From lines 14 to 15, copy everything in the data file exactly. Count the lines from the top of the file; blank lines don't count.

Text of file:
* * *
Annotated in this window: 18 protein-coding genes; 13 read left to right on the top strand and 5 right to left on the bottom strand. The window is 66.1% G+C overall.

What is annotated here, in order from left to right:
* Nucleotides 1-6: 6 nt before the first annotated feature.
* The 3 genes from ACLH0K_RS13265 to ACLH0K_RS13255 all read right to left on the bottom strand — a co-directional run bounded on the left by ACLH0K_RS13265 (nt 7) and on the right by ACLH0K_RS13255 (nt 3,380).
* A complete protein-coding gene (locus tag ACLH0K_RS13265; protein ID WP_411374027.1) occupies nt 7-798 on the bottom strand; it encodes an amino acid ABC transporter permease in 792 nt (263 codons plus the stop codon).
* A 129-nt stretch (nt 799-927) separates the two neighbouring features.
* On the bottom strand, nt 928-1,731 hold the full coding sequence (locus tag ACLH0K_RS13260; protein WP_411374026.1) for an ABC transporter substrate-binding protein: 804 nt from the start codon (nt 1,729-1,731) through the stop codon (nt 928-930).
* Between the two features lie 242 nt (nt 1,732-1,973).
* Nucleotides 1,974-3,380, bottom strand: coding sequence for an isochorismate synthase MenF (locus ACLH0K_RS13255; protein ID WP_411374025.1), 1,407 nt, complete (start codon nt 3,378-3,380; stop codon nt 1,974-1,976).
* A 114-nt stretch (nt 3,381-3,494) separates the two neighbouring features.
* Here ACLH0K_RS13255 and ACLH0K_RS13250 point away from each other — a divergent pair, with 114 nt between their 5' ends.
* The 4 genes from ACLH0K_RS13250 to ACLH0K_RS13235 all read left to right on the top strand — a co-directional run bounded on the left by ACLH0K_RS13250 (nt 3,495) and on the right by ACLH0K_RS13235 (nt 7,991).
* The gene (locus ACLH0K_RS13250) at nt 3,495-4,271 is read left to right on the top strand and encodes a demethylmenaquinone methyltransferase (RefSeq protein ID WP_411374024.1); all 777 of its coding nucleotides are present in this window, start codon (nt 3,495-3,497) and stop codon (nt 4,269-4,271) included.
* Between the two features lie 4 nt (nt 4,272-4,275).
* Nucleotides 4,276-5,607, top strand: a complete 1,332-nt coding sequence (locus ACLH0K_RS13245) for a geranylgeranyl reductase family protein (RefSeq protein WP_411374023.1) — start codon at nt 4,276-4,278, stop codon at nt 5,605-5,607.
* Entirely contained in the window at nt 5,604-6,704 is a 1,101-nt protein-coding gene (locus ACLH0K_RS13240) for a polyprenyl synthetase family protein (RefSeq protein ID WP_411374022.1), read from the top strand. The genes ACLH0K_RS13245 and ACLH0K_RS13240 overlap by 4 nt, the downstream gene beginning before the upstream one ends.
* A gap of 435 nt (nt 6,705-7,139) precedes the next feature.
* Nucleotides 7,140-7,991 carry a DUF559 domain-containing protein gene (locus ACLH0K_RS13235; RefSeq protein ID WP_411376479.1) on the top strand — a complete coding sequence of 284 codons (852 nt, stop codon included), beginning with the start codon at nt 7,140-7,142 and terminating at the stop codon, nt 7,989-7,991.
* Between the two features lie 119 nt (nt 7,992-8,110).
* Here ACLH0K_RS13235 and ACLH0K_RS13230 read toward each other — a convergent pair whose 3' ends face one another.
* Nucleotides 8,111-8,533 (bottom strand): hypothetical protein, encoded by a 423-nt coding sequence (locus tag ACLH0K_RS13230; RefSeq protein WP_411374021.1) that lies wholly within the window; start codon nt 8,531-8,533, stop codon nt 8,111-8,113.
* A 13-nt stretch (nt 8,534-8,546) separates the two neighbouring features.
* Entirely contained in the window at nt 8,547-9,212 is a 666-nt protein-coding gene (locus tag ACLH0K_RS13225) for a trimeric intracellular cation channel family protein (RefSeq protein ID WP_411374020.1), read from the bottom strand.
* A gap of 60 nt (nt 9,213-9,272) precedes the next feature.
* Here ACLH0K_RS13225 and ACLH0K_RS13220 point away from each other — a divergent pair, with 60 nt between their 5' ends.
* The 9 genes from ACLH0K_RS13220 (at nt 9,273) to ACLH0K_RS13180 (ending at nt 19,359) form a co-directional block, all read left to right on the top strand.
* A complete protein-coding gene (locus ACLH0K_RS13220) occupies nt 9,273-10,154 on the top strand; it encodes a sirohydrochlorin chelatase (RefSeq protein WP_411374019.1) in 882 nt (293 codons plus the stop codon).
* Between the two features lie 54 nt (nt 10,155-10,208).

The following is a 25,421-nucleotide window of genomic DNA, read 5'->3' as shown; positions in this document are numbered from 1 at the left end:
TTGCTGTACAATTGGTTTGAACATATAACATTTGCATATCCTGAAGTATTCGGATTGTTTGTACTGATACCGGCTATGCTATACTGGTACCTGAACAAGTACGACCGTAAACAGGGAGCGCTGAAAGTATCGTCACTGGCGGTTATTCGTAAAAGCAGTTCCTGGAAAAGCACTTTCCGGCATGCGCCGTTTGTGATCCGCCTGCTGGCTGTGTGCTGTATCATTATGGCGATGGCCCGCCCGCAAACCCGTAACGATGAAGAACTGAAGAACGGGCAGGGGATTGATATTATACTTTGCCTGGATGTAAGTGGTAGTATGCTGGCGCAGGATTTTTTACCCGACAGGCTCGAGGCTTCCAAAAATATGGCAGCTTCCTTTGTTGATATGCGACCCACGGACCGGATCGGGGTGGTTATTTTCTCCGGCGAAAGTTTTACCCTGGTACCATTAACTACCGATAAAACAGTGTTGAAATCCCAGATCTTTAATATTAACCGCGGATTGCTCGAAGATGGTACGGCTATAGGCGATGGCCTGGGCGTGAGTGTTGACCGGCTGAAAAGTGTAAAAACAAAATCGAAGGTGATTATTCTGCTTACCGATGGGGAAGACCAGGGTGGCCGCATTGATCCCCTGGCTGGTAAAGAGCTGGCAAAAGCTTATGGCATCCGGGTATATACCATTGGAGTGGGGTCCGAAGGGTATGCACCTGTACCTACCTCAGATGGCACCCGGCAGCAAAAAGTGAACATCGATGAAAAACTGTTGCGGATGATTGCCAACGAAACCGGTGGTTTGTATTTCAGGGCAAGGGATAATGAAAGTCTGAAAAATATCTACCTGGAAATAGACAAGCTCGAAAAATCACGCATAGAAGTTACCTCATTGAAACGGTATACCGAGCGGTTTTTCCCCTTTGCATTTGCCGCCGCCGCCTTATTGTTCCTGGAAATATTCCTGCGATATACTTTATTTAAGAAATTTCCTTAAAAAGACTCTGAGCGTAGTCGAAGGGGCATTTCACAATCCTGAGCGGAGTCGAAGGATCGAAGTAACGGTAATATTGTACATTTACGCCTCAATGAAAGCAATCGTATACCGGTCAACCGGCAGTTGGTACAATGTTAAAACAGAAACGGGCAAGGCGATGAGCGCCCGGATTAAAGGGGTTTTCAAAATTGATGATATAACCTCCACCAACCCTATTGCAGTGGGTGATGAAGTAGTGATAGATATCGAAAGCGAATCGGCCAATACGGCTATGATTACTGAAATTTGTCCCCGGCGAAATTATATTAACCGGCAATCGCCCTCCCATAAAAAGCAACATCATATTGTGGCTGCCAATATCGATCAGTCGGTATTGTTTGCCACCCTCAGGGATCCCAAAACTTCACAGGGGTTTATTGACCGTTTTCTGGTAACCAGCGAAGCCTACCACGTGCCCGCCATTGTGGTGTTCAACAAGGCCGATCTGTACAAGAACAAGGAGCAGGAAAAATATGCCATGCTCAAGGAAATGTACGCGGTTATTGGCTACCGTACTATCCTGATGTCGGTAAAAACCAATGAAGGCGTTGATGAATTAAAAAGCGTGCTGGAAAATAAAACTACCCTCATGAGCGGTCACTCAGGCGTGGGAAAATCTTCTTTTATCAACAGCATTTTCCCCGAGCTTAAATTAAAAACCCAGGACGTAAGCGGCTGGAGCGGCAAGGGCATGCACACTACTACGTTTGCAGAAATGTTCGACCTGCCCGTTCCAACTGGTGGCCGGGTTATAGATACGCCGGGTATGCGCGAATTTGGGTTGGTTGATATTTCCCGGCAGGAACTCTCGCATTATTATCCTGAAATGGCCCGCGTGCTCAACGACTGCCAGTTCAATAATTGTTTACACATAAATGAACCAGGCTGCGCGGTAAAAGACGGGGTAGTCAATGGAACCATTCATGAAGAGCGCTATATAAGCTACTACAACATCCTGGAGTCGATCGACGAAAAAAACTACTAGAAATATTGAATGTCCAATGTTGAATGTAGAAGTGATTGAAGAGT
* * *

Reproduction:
* Between the two features lie 4 nt (nt 4,272-4,275).
* Nucleotides 4,276-5,607, top strand: a complete 1,332-nt coding sequence (locus ACLH0K_RS13245) for a geranylgeranyl reductase family protein (RefSeq protein WP_411374023.1) — start codon at nt 4,276-4,278, stop codon at nt 5,605-5,607.